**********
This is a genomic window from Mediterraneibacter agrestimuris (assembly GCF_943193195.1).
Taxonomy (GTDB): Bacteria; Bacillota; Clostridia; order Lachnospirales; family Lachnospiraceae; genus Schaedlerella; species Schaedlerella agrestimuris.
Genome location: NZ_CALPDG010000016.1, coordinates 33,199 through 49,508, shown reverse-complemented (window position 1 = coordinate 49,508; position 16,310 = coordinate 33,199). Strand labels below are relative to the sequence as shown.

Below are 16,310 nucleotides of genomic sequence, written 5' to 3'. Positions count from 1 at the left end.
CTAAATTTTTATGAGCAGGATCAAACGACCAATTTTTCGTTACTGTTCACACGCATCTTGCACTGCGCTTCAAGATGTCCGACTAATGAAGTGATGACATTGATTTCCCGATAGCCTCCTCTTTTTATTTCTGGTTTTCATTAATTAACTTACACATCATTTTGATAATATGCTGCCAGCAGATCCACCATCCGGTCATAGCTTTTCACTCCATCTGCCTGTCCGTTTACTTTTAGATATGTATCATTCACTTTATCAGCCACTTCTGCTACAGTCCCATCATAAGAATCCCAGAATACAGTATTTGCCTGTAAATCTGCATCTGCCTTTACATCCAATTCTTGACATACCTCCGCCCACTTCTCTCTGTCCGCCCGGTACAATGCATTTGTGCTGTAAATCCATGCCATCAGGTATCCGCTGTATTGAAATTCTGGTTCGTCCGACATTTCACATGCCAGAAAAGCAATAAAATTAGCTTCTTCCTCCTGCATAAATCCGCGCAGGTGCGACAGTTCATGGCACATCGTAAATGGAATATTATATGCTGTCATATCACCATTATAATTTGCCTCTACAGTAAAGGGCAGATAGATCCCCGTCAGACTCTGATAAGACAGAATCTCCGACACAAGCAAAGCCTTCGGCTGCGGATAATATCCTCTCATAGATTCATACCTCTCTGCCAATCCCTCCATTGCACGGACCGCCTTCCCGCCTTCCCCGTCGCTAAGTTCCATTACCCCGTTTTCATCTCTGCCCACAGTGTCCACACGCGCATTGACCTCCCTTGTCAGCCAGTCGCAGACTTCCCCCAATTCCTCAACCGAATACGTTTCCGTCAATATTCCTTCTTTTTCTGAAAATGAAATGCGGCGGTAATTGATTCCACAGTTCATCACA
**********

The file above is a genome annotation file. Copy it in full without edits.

This is a genomic window from Mediterraneibacter agrestimuris (assembly GCF_943193195.1).
Taxonomy (GTDB): Bacteria; Bacillota; Clostridia; order Lachnospirales; family Lachnospiraceae; genus Schaedlerella; species Schaedlerella agrestimuris.
Genome location: NZ_CALPDG010000016.1, coordinates 33,199 through 49,508, shown reverse-complemented (window position 1 = coordinate 49,508; position 16,310 = coordinate 33,199). Strand labels below are relative to the sequence as shown.

Below are 16,310 nucleotides of genomic sequence, written 5' to 3'. Positions count from 1 at the left end.
CTAAATTTTTATGAGCAGGATCAAACGACCAATTTTTCGTTACTGTTCACACGCATCTTGCACTGCGCTTCAAGATGTCCGACTAATGAAGTGATGACATTGATTTCCCGATAGCCTCCTCTTTTTATTTCTGGTTTTCATTAATTAACTTACACATCATTTTGATAATATGCTGCCAGCAGATCCACCATCCGGTCATAGCTTTTCACTCCATCTGCCTGTCCGTTTACTTTTAGATATGTATCATTCACTTTATCAGCCACTTCTGCTACAGTCCCATCATAAGAATCCCAGAATACAGTATTTGCCTGTAAATCTGCATCTGCCTTTACATCCAATTCTTGACATACCTCCGCCCACTTCTCTCTGTCCGCCCGGTACAATGCATTTGTGCTGTAAATCCATGCCATCAGGTATCCGCTGTATTGAAATTCTGGTTCGTCCGACATTTCACATGCCAGAAAAGCAATAAAATTAGCTTCTTCCTCCTGCATAAATCCGCGCAGGTGCGACAGTTCATGGCACATCGTAAATGGAATATTATATGCTGTCATATCACCATTATAATTTGCCTCTACAGTAAAGGGCAGATAGATCCCCGTCAGACTCTGATAAGACAGAATCTCCGACACAAGCAAAGCCTTCGGCTGCGGATAATATCCTCTCATAGATTCATACCTCTCTGCCAATCCCTCCATTGCACGGACCGCCTTCCCGCCTTCCCCGTCGCTAAGTTCCATTACCCCGTTTTCATCTCTGCCCACAGTGTCCACACGCGCATTGACCTCCCTTGTCAGCCAGTCGCAGACTTCCCCCAATTCCTCAACCGAATACGTTTCCGTCAATATTCCTTCTTTTTCTGAAAATGAAATGCGGCGGTAATTGATTCCACAGTTCATCACA